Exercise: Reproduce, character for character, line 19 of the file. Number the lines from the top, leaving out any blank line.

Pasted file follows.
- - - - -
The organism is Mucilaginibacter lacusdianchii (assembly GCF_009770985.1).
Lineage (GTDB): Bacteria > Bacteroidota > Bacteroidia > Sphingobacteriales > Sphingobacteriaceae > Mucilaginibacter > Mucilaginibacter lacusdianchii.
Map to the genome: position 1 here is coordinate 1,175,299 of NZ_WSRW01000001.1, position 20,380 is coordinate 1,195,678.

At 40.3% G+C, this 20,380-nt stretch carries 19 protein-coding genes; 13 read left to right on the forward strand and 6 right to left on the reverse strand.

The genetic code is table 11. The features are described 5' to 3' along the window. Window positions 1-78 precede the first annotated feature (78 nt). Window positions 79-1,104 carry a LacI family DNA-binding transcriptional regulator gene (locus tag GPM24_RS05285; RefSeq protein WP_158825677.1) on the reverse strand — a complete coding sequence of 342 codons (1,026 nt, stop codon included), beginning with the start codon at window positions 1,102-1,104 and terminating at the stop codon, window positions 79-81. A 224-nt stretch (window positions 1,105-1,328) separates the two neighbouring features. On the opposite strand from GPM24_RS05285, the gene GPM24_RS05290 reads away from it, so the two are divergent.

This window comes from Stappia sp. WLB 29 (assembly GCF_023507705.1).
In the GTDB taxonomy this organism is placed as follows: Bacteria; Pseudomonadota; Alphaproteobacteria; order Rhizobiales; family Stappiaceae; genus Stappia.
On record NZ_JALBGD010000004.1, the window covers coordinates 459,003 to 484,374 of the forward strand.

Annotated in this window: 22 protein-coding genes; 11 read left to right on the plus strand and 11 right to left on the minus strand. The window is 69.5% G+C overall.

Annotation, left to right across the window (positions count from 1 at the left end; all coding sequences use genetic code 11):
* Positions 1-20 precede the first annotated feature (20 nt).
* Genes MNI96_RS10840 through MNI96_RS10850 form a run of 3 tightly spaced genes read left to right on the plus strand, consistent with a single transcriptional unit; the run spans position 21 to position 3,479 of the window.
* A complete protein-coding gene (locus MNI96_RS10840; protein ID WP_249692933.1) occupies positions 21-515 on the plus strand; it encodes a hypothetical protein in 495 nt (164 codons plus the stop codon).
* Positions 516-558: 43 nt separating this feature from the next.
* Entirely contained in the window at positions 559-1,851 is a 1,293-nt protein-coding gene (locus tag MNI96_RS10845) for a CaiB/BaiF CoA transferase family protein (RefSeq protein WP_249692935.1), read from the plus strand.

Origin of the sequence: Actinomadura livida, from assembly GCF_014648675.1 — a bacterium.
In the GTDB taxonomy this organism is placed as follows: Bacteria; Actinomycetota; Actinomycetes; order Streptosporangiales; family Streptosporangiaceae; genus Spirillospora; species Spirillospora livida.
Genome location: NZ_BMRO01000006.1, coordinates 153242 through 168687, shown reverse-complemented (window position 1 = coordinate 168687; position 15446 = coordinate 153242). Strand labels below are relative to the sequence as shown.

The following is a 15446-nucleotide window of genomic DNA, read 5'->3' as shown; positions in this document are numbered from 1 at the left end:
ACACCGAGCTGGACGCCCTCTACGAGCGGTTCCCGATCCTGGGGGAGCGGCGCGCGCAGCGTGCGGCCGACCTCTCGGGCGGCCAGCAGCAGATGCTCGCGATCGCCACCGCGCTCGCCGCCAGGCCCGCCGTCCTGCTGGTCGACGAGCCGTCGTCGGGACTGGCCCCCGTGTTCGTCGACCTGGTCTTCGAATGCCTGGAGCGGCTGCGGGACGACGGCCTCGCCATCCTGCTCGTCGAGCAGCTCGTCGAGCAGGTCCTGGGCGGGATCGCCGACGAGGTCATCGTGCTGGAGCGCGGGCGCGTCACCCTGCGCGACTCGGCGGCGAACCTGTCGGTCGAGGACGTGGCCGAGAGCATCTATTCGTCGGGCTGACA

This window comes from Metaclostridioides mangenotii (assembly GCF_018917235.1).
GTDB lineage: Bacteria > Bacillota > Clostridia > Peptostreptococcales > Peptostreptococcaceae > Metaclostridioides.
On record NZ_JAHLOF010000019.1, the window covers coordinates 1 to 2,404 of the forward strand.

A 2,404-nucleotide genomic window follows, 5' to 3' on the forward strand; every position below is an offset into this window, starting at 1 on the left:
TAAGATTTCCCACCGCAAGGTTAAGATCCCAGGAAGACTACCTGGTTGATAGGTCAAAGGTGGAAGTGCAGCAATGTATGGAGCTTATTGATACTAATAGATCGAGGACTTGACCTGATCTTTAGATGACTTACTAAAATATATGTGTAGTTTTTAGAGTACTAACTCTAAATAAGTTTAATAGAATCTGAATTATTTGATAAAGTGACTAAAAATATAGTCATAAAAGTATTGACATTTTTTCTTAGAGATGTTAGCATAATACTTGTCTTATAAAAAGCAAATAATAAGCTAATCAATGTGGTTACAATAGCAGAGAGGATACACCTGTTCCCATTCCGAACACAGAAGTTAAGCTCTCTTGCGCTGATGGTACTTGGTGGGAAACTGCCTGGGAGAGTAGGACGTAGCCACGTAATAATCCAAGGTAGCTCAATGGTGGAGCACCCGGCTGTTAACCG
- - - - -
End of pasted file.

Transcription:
The following is a 15446-nucleotide window of genomic DNA, read 5'->3' as shown; positions in this document are numbered from 1 at the left end: